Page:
# remove zero lines 2-D numpy array

I run a `qr factorization` in `numpy` which returns a list of `ndarrays`, namely `Q`and `R`:

``````>>> [q,r] = np.linalg.qr(np.array([1,0,0,0,1,1,1,1,1]).reshape(3,3))
``````

`R` is a two-dimensional array, having pivoted zero-lines at the bottom (even proved for all examples in my test set):

``````>>> print r
[[ 1.41421356  0.70710678  0.70710678]
[ 0.          1.22474487  1.22474487]
[ 0.          0.          0.        ]]
``````

. Now, I want to divide `R` in two matrices `R_~`:

``````[[ 1.41421356  0.70710678  0.70710678]
[ 0.          1.22474487  1.22474487]]
``````

and `R_0`:

``````[[ 0.          0.          0.        ]]
``````

(extracting all zero-lines). It seems to be close to this solution: deleting rows in numpy array.

EDIT:
Even more interesting: `np.linalg.qr()` returns a `n x n`-matrix. Not, what I would have expected:

``````A := n x m
Q := n x m
R := n x m
``````

Use `np.all` with an `axis` argument:

``````>>> r[np.all(r == 0, axis=1)]
array([[ 0.,  0.,  0.]])
>>> r[~np.all(r == 0, axis=1)]
array([[-1.41421356, -0.70710678, -0.70710678],
[ 0.        , -1.22474487, -1.22474487]])
``````
• @denfromufa `axis=0` would remove all-zero columns. Jan 18, 2016 at 10:01
• that is obvious, what is problematic is that this filtering cannot be applied as is for `axis=0`, instead transpose is necessary Jan 18, 2016 at 14:57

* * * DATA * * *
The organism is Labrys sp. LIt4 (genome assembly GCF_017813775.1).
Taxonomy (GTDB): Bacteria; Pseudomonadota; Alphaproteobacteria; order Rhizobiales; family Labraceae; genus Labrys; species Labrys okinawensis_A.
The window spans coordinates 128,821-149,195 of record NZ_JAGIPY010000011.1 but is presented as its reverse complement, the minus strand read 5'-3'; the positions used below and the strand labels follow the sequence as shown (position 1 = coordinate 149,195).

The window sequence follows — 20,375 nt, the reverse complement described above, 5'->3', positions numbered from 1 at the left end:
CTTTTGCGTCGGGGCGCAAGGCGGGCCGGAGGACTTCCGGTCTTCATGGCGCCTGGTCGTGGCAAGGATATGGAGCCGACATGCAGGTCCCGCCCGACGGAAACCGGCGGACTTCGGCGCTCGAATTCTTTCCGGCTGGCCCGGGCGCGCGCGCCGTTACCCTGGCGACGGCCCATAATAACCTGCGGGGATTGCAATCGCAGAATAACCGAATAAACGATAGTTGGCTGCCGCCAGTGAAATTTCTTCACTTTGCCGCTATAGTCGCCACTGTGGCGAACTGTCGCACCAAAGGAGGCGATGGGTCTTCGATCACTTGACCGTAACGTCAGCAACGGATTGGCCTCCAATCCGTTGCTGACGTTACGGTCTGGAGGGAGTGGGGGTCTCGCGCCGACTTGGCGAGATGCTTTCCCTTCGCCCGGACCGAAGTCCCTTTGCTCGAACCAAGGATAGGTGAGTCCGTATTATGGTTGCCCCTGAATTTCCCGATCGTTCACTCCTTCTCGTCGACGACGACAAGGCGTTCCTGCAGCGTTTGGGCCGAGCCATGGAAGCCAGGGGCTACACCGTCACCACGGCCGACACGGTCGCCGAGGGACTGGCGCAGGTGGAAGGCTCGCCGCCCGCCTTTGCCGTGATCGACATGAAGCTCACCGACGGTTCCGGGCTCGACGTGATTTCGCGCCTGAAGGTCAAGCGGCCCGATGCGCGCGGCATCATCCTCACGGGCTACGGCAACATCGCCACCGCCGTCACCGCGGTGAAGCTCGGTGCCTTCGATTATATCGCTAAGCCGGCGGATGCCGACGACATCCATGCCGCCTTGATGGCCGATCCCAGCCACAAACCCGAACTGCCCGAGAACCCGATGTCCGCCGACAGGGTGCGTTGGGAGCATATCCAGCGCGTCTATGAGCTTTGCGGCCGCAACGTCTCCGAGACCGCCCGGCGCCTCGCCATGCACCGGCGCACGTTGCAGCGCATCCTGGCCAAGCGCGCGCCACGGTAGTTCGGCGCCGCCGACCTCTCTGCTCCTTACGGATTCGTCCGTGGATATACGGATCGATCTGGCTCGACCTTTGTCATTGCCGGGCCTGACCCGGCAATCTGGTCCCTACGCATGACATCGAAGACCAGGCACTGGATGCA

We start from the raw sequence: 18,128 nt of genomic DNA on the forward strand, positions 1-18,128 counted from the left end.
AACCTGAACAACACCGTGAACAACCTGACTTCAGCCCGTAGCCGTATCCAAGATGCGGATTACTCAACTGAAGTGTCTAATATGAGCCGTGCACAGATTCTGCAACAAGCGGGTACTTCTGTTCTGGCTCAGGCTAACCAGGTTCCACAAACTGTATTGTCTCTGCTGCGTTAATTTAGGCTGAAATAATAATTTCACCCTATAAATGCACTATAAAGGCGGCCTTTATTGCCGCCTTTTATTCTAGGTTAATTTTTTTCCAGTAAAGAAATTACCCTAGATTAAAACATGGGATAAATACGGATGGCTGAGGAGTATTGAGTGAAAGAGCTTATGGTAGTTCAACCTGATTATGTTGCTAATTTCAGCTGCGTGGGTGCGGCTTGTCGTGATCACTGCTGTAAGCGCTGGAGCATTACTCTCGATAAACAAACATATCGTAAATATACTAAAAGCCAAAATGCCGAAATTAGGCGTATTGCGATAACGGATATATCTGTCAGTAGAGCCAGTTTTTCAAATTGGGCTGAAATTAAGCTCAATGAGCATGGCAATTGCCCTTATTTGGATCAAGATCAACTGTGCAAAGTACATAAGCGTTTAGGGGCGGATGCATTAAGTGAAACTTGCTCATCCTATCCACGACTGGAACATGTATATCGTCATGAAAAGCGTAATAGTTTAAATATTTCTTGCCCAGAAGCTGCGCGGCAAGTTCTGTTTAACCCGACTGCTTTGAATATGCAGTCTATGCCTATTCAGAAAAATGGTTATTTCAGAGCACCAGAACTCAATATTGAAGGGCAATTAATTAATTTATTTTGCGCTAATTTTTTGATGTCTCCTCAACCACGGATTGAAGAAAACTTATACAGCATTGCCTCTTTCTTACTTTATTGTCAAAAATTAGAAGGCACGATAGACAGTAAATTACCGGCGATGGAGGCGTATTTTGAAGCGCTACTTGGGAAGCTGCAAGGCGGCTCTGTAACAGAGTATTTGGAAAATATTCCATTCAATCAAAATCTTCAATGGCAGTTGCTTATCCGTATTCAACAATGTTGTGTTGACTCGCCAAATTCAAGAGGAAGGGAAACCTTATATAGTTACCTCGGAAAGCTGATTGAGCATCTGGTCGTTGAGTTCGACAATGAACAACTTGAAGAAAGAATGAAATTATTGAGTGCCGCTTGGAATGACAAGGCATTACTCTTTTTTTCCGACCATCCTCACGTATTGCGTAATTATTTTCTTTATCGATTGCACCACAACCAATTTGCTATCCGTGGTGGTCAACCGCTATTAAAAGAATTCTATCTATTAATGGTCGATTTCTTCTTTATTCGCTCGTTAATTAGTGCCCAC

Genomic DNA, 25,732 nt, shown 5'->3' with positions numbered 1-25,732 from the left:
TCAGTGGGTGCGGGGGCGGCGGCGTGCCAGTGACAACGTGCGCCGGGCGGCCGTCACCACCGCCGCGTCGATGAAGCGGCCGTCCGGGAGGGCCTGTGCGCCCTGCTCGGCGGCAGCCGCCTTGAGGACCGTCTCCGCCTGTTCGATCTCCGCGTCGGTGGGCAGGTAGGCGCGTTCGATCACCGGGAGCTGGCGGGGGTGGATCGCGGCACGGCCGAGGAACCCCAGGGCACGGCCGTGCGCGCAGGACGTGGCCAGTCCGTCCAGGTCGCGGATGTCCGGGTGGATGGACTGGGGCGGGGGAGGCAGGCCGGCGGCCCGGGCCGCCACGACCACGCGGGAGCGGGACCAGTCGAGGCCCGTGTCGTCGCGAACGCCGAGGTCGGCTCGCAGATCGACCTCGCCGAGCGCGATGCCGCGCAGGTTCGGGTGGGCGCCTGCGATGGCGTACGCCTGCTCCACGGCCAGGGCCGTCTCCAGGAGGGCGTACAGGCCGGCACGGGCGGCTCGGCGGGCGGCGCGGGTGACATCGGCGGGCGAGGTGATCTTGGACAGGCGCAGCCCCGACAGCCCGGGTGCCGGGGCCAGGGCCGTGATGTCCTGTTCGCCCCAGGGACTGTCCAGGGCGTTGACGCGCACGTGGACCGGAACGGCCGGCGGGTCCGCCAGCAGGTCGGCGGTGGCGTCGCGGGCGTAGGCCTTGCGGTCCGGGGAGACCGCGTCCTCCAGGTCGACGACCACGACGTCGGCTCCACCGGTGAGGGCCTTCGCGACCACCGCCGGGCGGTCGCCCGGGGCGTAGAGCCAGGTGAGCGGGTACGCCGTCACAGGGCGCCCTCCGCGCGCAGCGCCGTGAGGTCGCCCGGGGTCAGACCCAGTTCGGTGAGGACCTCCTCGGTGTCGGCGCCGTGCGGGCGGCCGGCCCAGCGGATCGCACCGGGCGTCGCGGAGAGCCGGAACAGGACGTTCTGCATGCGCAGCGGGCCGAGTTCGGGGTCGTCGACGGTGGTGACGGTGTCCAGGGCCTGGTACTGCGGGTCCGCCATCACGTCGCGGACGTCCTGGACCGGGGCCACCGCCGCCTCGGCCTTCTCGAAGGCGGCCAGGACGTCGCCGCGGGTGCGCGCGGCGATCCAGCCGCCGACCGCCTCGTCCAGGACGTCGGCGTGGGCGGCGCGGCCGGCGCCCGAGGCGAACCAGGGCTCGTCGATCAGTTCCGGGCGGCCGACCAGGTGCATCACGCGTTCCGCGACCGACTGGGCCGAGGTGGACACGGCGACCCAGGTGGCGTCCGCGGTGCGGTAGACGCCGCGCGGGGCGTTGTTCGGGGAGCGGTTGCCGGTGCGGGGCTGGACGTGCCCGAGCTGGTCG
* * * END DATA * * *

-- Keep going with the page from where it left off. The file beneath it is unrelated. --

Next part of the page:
• @denfromufa oh yeah, you need to do the subscript on the 1 axis: `r[:, np.all(r == 0, axis=0)]` Jan 18, 2016 at 16:14
• @denfromufa or `s.compress(np.all(s == 0, axis=0), axis=1)` Jan 18, 2016 at 16:20

Because the data are not equal zero exactly, we need set a threshold value for zero such as 1e-6, use numpy.all with axis=1 to check the rows are zeros or not. Use numpy.where and numpy.diff to get the split positions, and call numpy.split to split the array into a list of arrays.

``````import numpy as np
[q,r] = np.linalg.qr(np.array([1,0,0,0,1,1,1,1,1]).reshape(3,3))
mask = np.all(np.abs(r) < 1e-6, axis=1)
result = np.split(r, pos)
``````
• You think, 1e-6 should be precise enough for most purposes? Should I learn this paramater? Jun 25, 2012 at 12:09
• @MillaWell the precision always depend on application. For example, a precision of one milimeter is very good for civil engineering, but very poor for mechanical engineering, and somewhat absurd for astronomy, for example. Nov 23, 2012 at 13:14
• numpy now has `np.allclose` function which can make the code more readable docs.scipy.org/doc/numpy/reference/generated/…
– oak
Aug 29, 2018 at 10:43

Since this is among the first google results to trim a 2D array of zero lines, I want to add my implementation to only remove leading and trailing zeros, in two dimensions:

``````p = np.where(t != 0)
t = t[min(p[0]) : max(p[0]) + 1, min(p[1]) : max(p[1]) + 1]
``````

This assumes your array is called `t` and numpy is imported as `np`.

If you want to eliminate rows that have negligible entries, i'd use `np.allclose`.

``````zero_row_indices = [i for i in r.shape[0] if np.allclose(r[i,:],0)]
nonzero_row_indices =[i for i in r.shape[0] if not np.allclose(r[i,:],0)]
r_new = r[nonzero_row_indices,:]
``````